Also Wolfgang, Hawkeye isn't a mutant. He has no super powers, he's just really good.

I assume that simply because I accept that it would be very, very silly if PCs were able to effectively "AUTO HIT" any enemy except some kind of god-like being. Sorry I just don't have this strange desire/need to have my characters auto-hit EVERYTHING.

Do you really not understand the RNG basis of practically every RPG that's EVER existed?

I understand it just fine, but that doesn't mean that all RPGs need to have it. Nor does it mean that RNG needs to be used all the time.

There's times in 5e D&D where you just succeed. Where making a roll would just be pointless and a waste of time.

So I'm perfectly fine with auto hitting mooks, and even some higher up enemies, heck even some bosses. Like, how do you miss a giant monster? Mooks have the advantage of numbers, even if you hit all your attacks are you strong enough to take them all down before they take you down? Cause remember, unless you have evasion/avoidance/accuracy lowering powers they'll be hitting you 100% of the time too.

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Wolfgang8565 wrote:
Wolfgang8565 wrote:
Project_Hero wrote:

Lothic why do you assume that will be the case? Not every PC will have powers to do such a thing, so it seems perfectly reasonable to assume that all/most NPCs will also not have such powers. Otherwise we get into the case that the badguys never miss most heroes but the heroes can miss most badguys.

I don't see why your standard mooks would have any real defensive powers (till you get to higher levels anyway) possibly giving some defensive powers to higher ranked enemies would make sense, but they could just also have higher HP and some level of damage reduction rather than evasion. Which seeing as evasion is a rather spotty defense anyway it would make more sense to just make them tougher than more dodgey.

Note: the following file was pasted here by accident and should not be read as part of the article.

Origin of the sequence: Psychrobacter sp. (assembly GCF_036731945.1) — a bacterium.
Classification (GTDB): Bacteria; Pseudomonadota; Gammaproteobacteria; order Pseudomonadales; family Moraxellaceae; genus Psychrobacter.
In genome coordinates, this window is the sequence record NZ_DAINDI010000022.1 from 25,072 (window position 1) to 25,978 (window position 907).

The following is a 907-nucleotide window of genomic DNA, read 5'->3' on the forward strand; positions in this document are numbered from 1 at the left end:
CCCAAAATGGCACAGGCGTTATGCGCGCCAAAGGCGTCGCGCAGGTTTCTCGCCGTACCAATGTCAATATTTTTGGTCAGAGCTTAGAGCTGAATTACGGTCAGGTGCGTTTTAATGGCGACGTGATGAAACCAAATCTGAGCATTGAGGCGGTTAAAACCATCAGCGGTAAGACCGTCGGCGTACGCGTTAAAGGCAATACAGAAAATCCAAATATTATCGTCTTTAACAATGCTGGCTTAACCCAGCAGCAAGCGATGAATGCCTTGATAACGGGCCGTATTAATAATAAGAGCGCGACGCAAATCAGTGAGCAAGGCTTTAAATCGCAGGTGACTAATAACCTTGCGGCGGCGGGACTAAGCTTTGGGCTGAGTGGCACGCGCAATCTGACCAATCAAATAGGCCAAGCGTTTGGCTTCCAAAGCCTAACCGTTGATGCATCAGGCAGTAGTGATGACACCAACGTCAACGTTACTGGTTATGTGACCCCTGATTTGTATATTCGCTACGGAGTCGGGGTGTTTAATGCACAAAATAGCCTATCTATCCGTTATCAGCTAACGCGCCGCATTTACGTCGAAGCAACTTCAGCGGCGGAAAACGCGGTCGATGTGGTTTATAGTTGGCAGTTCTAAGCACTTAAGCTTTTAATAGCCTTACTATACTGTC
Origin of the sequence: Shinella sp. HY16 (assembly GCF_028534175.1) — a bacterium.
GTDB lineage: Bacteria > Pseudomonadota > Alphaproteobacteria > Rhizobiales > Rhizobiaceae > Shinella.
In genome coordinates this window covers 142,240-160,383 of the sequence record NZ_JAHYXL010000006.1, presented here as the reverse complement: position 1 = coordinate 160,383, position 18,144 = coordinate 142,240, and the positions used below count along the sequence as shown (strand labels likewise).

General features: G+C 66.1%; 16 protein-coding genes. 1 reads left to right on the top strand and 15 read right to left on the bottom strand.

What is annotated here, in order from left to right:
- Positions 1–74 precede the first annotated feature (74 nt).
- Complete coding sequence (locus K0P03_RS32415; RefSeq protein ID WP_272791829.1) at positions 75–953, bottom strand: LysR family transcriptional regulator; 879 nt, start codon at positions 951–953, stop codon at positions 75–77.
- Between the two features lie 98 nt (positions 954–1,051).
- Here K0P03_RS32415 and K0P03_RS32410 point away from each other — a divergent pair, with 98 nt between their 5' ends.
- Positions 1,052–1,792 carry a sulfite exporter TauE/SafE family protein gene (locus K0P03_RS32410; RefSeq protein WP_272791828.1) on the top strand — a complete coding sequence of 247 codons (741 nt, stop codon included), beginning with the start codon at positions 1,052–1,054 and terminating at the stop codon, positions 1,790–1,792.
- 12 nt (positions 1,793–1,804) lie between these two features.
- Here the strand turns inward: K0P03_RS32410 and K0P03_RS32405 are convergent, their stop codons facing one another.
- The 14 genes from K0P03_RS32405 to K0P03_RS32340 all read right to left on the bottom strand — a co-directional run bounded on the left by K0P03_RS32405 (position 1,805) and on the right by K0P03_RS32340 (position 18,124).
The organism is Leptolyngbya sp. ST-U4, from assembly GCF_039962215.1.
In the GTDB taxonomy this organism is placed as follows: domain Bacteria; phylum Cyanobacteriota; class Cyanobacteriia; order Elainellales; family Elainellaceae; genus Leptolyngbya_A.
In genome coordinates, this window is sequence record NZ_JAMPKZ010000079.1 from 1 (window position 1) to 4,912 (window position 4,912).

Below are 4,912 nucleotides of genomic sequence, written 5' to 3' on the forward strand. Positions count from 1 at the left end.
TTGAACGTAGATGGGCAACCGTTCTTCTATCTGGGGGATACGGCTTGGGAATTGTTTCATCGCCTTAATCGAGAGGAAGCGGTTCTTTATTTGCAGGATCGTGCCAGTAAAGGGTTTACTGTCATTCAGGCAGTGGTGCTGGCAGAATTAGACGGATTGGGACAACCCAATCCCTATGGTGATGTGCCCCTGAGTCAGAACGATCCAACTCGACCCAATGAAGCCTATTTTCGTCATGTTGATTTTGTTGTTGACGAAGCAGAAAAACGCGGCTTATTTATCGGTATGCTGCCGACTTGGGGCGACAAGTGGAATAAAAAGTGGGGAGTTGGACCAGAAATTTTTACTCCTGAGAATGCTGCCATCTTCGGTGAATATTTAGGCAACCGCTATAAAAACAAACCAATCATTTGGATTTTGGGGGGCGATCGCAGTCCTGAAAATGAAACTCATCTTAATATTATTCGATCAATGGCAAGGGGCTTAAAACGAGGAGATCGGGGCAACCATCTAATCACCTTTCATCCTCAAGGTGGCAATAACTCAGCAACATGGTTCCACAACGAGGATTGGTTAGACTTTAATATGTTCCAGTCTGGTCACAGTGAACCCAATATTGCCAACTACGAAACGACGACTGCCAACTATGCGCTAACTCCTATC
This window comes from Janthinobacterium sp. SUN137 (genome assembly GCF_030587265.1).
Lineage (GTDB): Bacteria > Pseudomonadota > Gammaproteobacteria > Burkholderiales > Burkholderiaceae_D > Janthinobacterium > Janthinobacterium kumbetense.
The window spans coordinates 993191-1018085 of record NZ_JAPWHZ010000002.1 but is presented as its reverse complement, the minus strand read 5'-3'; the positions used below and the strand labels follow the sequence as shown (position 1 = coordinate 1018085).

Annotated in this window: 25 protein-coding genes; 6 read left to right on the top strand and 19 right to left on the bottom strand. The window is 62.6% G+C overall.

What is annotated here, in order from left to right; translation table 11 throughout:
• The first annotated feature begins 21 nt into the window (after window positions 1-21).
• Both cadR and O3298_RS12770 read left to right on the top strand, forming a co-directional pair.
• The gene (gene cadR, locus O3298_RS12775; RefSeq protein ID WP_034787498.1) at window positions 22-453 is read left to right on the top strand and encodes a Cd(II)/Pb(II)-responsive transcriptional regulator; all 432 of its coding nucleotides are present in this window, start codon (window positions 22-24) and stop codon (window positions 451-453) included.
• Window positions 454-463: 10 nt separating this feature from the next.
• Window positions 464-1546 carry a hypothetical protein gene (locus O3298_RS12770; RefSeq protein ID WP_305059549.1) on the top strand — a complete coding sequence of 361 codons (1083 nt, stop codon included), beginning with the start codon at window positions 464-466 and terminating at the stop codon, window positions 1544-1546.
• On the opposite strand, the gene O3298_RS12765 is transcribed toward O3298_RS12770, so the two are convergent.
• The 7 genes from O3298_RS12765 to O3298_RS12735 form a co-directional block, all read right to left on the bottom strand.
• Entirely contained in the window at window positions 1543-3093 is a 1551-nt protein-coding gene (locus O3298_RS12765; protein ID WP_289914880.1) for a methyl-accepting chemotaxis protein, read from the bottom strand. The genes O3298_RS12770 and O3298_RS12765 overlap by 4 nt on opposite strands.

Also Wolfgang, Hawkeye isn't a mutant. He has no super powers, he's just really good.

Youre right. My bad. I know there was a mutant who had accuracy, just cant think of his name.

Bullseye?

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Project_Hero wrote:
Project_Hero wrote:
Lothic wrote:
Project_Hero wrote:

Lothic why do you assume that will be the case? Not every PC will have powers to do such a thing, so it seems perfectly reasonable to assume that all/most NPCs will also not have such powers. Otherwise we get into the case that the badguys never miss most heroes but the heroes can miss most badguys.

I don't see why your standard mooks would have any real defensive powers (till you get to higher levels anyway) possibly giving some defensive powers to higher ranked enemies would make sense, but they could just also have higher HP and some level of damage reduction rather than evasion. Which seeing as evasion is a rather spotty defense anyway it would make more sense to just make them tougher than more dodgey.

Also Wolfgang, Hawkeye isn't a mutant. He has no super powers, he's just really good.

I assume that simply because I accept that it would be very, very silly if PCs were able to effectively "AUTO HIT" any enemy except some kind of god-like being. Sorry I just don't have this strange desire/need to have my characters auto-hit EVERYTHING.

Do you really not understand the RNG basis of practically every RPG that's EVER existed?

I understand it just fine, but that doesn't mean that all RPGs need to have it. Nor does it mean that RNG needs to be used all the time.

There's times in 5e D&D where you just succeed. Where making a roll would just be pointless and a waste of time.

So I'm perfectly fine with auto hitting mooks, and even some higher up enemies, heck even some bosses. Like, how do you miss a giant monster? Mooks have the advantage of numbers, even if you hit all your attacks are you strong enough to take them all down before they take you down? Cause remember, unless you have evasion/avoidance/accuracy lowering powers they'll be hitting you 100% of the time too.

OK just to be hyper clear I have NEVER said that if and NPC is so completely outclassed by the PC that they should still have like a 50/50 chance of being hit. Please. But by the same token I simply DO NOT ACCEPT the notion that PCs should EVER have 100% chance to hit anything, period.

So sure a level 50 PC should be able to have like a 99.9999999999% (as many 9's as you want) chance to hit a level one mook. But the system in question should NEVER let that number become 100%. Ever. It's just stupidly unrealistic for there to be a 100% chance to do ANYTHING at ANYTIME.

It's funny that you mention the aberration of 5e DnD just letting some things "happen" without a roll. There's a reason many people don't actually -play- 5e DnD...

Honestly if you can't live with a system that allows MOST combat situations even a 1% or 2% chance of missing and needs that chance to be -much- lower than that I don't see how you tolerate playing MOST games that exist today.

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I recall Steel missing in his

I recall Steel missing in his movie often.

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It may be good to keep a